3 Simple Questions

When a person decides to find a job, they need to be prepared for three questions that most interviewers are likely to ask.
1. Where do you see yourself in 5 to 10 years ?
This is a question that most people are inclined to sidestep if possible. The reason being is that it requires us to think and plan ahead. Often times we are not willing to put ourselves in a position that could compromise our ability to change our minds at some point down the road. When it comes to our occupation we can change our minds somewhere down the path of life and it may not affect us very much.

However, as a Christian, this is a very relevant question. Where do you see yourself 5 to 10 years from now ? Will you be growing in the grace and knowledge of our Lord Jesus Christ? (2 Peter 3: 17, 18) Will you be serving God with the same zeal and love you started with ? (Revelation 2: 4, 5) Will you stay the course and run the race with endurance ? (Heb 12: 1) A change of mind concerning our Christian faith can lead to spiritual death. (John 6: 68, 69)

2. What are your strengths ?
When an interviewer asks this question, we usually don’t have much difficulty with this one. We have a chance to talk about ourselves because someone has asked and is listening intently.  We need to be careful that we don’t exaggerate our strengths because we may be expected to live up to them. On the other hand, we do need to acknowledge our strengths. When we acknowledge that we have strengths (talents or abilities) then we also understand our responsibilities of using those talents or abilities. God has given everyone in His kingdom some talents and expects us to utilize them to the best of our abilities. (Matt 25: 14-30 / Luke 19: 11-27)
3. What are your weaknesses ?
Well it’s easy to see the faults in others, but not always easy to see them in ourselves. In our society today it is popular to pass the blame for our weaknesses to some other reason other than a lack of self control and accepting the consequences for our actions. There are talk shows, therapists, and books that will convince us that we are “victims” and as such have no control over our behavior. What does the Bible teach concerning controlling our behavior. Let’s look at the story of Cain and Abel in Genesis 4: 1-6. Cain was angry because God did not respect his offering. God then tells Cain “if you do well, will you not be accepted? He also tells Cain “that sin has it’s desire for him, but that he should rule over it.” If we have no control over our behavior why would God tell Cain to “rule over sin.”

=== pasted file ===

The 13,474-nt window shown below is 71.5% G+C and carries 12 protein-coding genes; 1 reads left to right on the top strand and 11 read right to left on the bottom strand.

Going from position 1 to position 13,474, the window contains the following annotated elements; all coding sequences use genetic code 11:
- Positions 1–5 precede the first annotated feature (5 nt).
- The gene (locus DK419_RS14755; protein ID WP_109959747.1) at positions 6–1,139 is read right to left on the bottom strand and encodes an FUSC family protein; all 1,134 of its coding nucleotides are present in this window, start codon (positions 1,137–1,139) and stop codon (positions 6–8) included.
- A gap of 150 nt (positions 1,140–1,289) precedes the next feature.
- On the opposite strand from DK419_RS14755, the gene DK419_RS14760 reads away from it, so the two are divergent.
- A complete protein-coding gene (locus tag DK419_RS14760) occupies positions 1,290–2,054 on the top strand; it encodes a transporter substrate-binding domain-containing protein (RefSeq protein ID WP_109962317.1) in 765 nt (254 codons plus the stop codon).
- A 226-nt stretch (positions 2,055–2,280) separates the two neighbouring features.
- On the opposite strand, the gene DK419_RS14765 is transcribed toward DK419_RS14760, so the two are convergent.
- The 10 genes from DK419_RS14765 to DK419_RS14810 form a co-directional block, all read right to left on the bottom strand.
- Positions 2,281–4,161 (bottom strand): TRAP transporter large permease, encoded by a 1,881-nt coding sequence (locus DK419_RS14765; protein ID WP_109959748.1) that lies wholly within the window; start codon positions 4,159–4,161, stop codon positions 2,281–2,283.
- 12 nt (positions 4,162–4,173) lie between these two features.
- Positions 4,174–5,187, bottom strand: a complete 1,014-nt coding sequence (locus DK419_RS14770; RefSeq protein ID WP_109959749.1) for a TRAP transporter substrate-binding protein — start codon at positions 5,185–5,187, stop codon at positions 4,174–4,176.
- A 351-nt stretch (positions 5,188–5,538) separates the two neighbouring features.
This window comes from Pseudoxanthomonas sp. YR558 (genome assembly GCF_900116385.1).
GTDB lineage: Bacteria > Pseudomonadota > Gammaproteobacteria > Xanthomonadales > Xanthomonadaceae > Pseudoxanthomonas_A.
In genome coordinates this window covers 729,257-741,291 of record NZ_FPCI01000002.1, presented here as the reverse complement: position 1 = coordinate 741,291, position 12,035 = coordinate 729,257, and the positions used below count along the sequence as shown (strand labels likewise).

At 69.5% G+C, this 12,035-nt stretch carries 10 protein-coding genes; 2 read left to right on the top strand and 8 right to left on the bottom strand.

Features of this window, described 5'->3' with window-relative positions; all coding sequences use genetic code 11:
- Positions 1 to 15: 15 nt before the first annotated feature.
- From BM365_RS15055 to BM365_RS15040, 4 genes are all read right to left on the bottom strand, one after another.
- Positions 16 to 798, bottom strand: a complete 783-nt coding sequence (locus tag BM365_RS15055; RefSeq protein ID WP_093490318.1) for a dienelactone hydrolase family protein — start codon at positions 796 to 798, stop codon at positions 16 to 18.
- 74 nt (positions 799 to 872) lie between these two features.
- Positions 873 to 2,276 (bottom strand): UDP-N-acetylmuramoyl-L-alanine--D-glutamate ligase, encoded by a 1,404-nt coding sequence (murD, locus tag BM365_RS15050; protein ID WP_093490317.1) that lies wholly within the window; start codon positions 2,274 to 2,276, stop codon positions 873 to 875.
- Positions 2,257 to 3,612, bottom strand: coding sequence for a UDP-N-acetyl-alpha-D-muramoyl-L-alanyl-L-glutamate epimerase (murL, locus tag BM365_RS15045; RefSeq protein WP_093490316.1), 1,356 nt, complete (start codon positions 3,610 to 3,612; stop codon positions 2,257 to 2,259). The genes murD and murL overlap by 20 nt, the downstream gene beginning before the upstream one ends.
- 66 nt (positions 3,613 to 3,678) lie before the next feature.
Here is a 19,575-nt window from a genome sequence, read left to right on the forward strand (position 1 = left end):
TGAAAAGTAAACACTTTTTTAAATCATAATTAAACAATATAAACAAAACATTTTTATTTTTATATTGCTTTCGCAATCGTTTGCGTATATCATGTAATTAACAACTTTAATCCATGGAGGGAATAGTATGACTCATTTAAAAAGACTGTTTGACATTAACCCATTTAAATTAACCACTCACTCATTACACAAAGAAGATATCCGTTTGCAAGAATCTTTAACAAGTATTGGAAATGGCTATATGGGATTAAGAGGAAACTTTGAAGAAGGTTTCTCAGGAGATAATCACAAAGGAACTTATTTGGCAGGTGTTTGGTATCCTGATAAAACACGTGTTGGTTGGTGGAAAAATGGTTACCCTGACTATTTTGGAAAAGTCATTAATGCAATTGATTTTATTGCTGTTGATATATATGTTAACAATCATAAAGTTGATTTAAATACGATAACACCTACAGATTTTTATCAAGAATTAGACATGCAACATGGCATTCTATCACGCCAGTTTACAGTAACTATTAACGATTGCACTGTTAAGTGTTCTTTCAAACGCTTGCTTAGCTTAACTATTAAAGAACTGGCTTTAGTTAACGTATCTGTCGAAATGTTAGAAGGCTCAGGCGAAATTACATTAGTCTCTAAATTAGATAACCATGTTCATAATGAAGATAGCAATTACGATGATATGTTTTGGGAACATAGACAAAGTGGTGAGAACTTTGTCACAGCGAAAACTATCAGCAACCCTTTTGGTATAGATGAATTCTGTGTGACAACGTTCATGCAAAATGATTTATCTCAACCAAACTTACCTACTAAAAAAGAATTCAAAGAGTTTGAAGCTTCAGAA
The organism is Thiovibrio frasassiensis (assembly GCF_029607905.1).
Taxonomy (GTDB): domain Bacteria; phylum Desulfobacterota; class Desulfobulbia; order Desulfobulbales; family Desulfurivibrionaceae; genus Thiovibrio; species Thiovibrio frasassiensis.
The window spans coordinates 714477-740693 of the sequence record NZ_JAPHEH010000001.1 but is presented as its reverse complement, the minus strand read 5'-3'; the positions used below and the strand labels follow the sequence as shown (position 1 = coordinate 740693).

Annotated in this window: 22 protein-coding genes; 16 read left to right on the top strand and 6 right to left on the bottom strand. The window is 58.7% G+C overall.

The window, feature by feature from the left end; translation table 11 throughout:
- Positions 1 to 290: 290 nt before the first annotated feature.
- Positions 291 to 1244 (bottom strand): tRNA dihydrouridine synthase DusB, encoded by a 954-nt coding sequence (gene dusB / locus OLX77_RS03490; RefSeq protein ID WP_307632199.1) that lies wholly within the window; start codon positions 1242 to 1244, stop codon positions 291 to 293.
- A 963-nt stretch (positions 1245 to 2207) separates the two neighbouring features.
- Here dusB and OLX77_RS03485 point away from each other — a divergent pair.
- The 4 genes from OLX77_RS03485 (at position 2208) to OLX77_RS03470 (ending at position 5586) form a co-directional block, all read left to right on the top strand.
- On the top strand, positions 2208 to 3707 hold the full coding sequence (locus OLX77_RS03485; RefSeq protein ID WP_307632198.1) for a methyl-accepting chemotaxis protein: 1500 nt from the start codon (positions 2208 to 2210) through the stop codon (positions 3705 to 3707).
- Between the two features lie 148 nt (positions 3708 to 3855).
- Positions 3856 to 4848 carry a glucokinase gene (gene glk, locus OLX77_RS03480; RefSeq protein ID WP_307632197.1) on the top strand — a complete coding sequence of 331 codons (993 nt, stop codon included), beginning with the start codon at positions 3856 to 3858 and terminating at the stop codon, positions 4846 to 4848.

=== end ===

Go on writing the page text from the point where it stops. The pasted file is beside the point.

There are no examples in the Bible where God accepted excuses for the sins committed by man.
Look at the story of Saul when he returned from defeating the Amalekites in 1 Samuel 15. He was told to utterly destroy not only the people, but also the animals. In verse 14 Samuel asks, “what is this bleating of sheep and the sound of oxen.” If Saul had obeyed the word of God, there would be no sound of animals. Look at the excuse that Saul offers, “for the people brought them back to offer as a sacrifice to the Lord. Samuels response is seen in verses 17-23.

Other examples in the Bible include the story of Nadab and Abihu in Leviticus 10:1-3 and the account of Moses in Numbers 20: 12.

Overcoming our weaknesses is not necessarily an easy task, but it can be done. It starts with the realization that we are all going to give account of ourselves before God some day (2 Cor 5: 9,10).  When one obeys the word of God and becomes a Christian, their sins have been forgiven. The Bible also teaches us that we must discipline ourselves to work on overcoming our weaknesses. Observe what Paul wrote “Therefore, having these promises, beloved, let us cleanse ourselves from all filthiness of the flesh and spirit, perfecting holiness in the fear of God.” (2 Cor 7:1).

One way to help with this is to “make no provision for sin.” In other words, avoid the things that we know may cause us to stumble, whether it be TV, the computer, friends, or places we used to hang out.  When Paul said to make no provision for the flesh (sin) in   Romans 13: 14, the word provision implies “make no opportunities “ for the flesh to fulfill its lust. When we keep ourselves busy doing good things, we leave ourselves little time for temptation and sin.

by  Mike Freese